The massive monastery of Taxiarchis Mikalos Panormitis, another favourite with the tourist boats on Symi and Rhodes.
It is a spectacular building in an even more striking setting at the end of an enclosing bay on the southwest tip of the island.
Panormitis dates back at least to the 15th century and is dedicated to the archangel Michael, the patron saint of seafarers, and so a traditional place of pilgrimage for Greek sailors.
The modern-day monastery has expanded enormously since a nave was built on the remains of a Byzantine chapel in 1783.
Panormitis is dominated by a remarkable bell tower built in 1905, a copy of one at Izmir in Turkey. It has a courtyard covered in flags and beautiful paintings inside, although many treasures were taken by Germans in World War Two.
The monastery has two museums; one of ecclesiastical artefacts, the other of folk art that includes stuffed crocodiles and model ships. Exhibits include various bottles cast into the sea by seamen, usually containing prayers to Archangel Michael and some with coins.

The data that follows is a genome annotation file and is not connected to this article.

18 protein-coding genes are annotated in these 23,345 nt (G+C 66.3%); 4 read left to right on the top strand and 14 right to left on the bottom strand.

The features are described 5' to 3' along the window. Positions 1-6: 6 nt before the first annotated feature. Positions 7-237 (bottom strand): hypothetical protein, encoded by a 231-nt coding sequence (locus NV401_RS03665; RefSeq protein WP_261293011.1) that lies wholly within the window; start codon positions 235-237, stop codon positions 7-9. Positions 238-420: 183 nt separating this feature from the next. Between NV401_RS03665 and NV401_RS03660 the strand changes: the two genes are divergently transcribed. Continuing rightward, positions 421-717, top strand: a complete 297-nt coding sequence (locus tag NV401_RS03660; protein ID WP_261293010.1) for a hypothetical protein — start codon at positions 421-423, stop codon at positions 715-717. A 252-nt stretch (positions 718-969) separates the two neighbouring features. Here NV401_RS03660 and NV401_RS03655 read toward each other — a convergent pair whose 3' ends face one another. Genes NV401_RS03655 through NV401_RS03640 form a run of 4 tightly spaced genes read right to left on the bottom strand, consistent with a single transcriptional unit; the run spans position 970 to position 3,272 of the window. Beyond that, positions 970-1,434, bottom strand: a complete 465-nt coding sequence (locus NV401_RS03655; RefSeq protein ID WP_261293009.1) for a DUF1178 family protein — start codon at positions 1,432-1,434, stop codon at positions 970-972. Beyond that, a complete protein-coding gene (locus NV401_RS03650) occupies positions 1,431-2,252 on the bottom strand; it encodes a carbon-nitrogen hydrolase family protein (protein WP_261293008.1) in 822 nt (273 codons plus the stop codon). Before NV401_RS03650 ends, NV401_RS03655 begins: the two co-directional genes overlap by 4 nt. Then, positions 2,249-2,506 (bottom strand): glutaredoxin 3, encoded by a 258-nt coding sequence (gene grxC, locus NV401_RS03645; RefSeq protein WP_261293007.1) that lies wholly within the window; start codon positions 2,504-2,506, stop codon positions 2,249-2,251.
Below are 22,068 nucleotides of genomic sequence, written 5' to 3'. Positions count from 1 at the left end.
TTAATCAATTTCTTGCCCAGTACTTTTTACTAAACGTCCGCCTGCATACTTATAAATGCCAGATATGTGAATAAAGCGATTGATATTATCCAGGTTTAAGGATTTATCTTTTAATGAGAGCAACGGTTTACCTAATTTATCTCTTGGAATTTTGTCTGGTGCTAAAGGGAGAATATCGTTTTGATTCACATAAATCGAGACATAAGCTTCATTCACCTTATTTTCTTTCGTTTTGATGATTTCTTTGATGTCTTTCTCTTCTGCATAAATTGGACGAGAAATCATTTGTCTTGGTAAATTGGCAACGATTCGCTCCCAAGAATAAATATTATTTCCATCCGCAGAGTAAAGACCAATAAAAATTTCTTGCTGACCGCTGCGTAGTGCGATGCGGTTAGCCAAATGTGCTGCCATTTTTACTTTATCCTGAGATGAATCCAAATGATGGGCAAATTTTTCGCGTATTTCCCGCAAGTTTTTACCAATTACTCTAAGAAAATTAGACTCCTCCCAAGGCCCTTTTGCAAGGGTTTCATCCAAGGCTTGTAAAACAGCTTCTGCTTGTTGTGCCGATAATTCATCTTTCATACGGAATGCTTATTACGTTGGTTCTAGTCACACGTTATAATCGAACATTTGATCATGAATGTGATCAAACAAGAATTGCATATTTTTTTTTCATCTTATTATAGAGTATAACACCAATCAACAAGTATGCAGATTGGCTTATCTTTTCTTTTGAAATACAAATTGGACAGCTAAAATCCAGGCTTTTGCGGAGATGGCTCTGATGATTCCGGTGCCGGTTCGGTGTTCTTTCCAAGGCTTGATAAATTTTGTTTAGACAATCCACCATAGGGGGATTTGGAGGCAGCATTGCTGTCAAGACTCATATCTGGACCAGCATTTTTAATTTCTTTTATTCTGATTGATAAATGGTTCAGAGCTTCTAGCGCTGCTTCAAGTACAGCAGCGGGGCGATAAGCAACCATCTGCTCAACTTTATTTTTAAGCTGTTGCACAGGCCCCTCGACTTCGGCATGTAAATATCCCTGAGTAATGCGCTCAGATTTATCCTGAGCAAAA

Many faithful bring brooms to sweep the church and leave them behind for the monks to sell to those who need one.
Panormitis has a library with Byzantine manuscripts and a gallery of fairly nondescript landscape paintings. It also has a guest house that can accommodate up to 500. There is a taverna here and a small bakery.
Near the taverna is a memorial to the abbot and three resistance fighters who were executed by the Nazis in 1944.
Excursion boats from Rhodes arrive at Panormitis in droves, and there rarely seems a time when it is not busy. There is a narrow strip of shingle that technically passes for Panormitis beach although it is not much more than a few benches placed under the trees on a short shingle strip.
There is another small shingle beach beyond this, away from the crowds, and there are also walks to enjoy in the nearby woods.